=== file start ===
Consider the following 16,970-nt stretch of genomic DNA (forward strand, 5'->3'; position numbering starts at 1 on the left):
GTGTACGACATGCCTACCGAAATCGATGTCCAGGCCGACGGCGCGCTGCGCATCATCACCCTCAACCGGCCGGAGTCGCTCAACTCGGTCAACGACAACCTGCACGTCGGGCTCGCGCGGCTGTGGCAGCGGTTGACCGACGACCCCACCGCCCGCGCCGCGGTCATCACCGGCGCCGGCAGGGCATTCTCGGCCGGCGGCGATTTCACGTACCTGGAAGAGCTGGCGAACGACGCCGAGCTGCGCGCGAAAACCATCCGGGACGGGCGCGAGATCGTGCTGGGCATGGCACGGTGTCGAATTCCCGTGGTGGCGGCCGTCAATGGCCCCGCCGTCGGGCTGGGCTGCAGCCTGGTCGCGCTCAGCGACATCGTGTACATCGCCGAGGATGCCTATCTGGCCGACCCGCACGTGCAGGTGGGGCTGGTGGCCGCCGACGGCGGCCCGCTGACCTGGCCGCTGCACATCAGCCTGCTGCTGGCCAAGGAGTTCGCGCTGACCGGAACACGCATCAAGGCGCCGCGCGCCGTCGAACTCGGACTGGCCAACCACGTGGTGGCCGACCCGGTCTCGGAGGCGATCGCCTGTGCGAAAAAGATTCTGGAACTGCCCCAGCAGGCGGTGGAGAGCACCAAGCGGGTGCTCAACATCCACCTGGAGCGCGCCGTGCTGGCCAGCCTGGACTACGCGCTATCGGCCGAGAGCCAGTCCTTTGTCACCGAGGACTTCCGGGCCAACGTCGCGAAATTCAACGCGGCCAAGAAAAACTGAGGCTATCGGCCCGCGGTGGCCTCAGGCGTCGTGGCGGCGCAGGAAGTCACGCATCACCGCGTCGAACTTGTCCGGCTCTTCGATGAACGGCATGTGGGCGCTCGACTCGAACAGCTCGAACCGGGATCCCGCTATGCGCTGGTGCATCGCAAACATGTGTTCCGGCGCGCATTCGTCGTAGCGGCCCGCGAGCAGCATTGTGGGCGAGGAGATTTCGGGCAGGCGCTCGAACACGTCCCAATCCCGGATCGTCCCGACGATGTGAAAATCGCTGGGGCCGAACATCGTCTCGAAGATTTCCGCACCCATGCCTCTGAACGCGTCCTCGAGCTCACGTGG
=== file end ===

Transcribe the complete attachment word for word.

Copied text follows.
Consider the following 16,970-nt stretch of genomic DNA (forward strand, 5'->3'; position numbering starts at 1 on the left):
GTGTACGACATGCCTACCGAAATCGATGTCCAGGCCGACGGCGCGCTGCGCATCATCACCCTCAACCGGCCGGAGTCGCTCAACTCGGTCAACGACAACCTGCACGTCGGGCTCGCGCGGCTGTGGCAGCGGTTGACCGACGACCCCACCGCCCGCGCCGCGGTCATCACCGGCGCCGGCAGGGCATTCTCGGCCGGCGGCGATTTCACGTACCTGGAAGAGCTGGCGAACGACGCCGAGCTGCGCGCGAAAACCATCCGGGACGGGCGCGAGATCGTGCTGGGCATGGCACGGTGTCGAATTCCCGTGGTGGCGGCCGTCAATGGCCCCGCCGTCGGGCTGGGCTGCAGCCTGGTCGCGCTCAGCGACATCGTGTACATCGCCGAGGATGCCTATCTGGCCGACCCGCACGTGCAGGTGGGGCTGGTGGCCGCCGACGGCGGCCCGCTGACCTGGCCGCTGCACATCAGCCTGCTGCTGGCCAAGGAGTTCGCGCTGACCGGAACACGCATCAAGGCGCCGCGCGCCGTCGAACTCGGACTGGCCAACCACGTGGTGGCCGACCCGGTCTCGGAGGCGATCGCCTGTGCGAAAAAGATTCTGGAACTGCCCCAGCAGGCGGTGGAGAGCACCAAGCGGGTGCTCAACATCCACCTGGAGCGCGCCGTGCTGGCCAGCCTGGACTACGCGCTATCGGCCGAGAGCCAGTCCTTTGTCACCGAGGACTTCCGGGCCAACGTCGCGAAATTCAACGCGGCCAAGAAAAACTGAGGCTATCGGCCCGCGGTGGCCTCAGGCGTCGTGGCGGCGCAGGAAGTCACGCATCACCGCGTCGAACTTGTCCGGCTCTTCGATGAACGGCATGTGGGCGCTCGACTCGAACAGCTCGAACCGGGATCCCGCTATGCGCTGGTGCATCGCAAACATGTGTTCCGGCGCGCATTCGTCGTAGCGGCCCGCGAGCAGCATTGTGGGCGAGGAGATTTCGGGCAGGCGCTCGAACACGTCCCAATCCCGGATCGTCCCGACGATGTGAAAATCGCTGGGGCCGAACATCGTCTCGAAGATTTCCGCACCCATGCCTCTGAACGCGTCCTCGAGCTCACGTGG